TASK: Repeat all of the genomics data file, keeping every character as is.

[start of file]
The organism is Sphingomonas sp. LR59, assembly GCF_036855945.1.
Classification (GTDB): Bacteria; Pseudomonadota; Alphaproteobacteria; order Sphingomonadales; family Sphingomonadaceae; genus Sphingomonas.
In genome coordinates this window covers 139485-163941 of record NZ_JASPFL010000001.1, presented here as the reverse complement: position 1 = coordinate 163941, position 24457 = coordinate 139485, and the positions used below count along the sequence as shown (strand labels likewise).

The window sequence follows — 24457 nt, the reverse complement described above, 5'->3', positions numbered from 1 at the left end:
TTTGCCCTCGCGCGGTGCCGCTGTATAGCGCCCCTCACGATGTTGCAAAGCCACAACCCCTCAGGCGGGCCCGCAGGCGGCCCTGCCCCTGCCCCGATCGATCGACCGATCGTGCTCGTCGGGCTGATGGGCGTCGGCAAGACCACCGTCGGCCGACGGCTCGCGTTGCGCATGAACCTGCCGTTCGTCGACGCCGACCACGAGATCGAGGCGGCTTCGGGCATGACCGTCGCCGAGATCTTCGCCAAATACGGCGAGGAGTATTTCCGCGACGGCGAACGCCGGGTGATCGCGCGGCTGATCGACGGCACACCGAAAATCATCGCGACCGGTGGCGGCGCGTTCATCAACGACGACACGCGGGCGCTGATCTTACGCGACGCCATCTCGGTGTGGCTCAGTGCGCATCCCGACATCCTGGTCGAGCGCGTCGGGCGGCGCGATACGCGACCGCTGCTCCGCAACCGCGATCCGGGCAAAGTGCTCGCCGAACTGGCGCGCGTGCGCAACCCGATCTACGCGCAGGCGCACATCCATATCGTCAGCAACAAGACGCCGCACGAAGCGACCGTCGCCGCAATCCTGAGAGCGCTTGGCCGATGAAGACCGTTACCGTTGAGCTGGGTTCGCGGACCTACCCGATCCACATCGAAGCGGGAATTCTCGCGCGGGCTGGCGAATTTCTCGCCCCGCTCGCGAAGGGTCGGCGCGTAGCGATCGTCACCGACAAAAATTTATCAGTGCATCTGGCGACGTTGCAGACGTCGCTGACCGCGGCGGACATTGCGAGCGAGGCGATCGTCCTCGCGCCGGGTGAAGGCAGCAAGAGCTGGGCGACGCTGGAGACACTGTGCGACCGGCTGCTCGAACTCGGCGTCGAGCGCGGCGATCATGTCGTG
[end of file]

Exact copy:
The organism is Sphingomonas sp. LR59, assembly GCF_036855945.1.
Classification (GTDB): Bacteria; Pseudomonadota; Alphaproteobacteria; order Sphingomonadales; family Sphingomonadaceae; genus Sphingomonas.
In genome coordinates this window covers 139485-163941 of record NZ_JASPFL010000001.1, presented here as the reverse complement: position 1 = coordinate 163941, position 24457 = coordinate 139485, and the positions used below count along the sequence as shown (strand labels likewise).

The window sequence follows — 24457 nt, the reverse complement described above, 5'->3', positions numbered from 1 at the left end:
TTTGCCCTCGCGCGGTGCCGCTGTATAGCGCCCCTCACGATGTTGCAAAGCCACAACCCCTCAGGCGGGCCCGCAGGCGGCCCTGCCCCTGCCCCGATCGATCGACCGATCGTGCTCGTCGGGCTGATGGGCGTCGGCAAGACCACCGTCGGCCGACGGCTCGCGTTGCGCATGAACCTGCCGTTCGTCGACGCCGACCACGAGATCGAGGCGGCTTCGGGCATGACCGTCGCCGAGATCTTCGCCAAATACGGCGAGGAGTATTTCCGCGACGGCGAACGCCGGGTGATCGCGCGGCTGATCGACGGCACACCGAAAATCATCGCGACCGGTGGCGGCGCGTTCATCAACGACGACACGCGGGCGCTGATCTTACGCGACGCCATCTCGGTGTGGCTCAGTGCGCATCCCGACATCCTGGTCGAGCGCGTCGGGCGGCGCGATACGCGACCGCTGCTCCGCAACCGCGATCCGGGCAAAGTGCTCGCCGAACTGGCGCGCGTGCGCAACCCGATCTACGCGCAGGCGCACATCCATATCGTCAGCAACAAGACGCCGCACGAAGCGACCGTCGCCGCAATCCTGAGAGCGCTTGGCCGATGAAGACCGTTACCGTTGAGCTGGGTTCGCGGACCTACCCGATCCACATCGAAGCGGGAATTCTCGCGCGGGCTGGCGAATTTCTCGCCCCGCTCGCGAAGGGTCGGCGCGTAGCGATCGTCACCGACAAAAATTTATCAGTGCATCTGGCGACGTTGCAGACGTCGCTGACCGCGGCGGACATTGCGAGCGAGGCGATCGTCCTCGCGCCGGGTGAAGGCAGCAAGAGCTGGGCGACGCTGGAGACACTGTGCGACCGGCTGCTCGAACTCGGCGTCGAGCGCGGCGATCATGTCGTG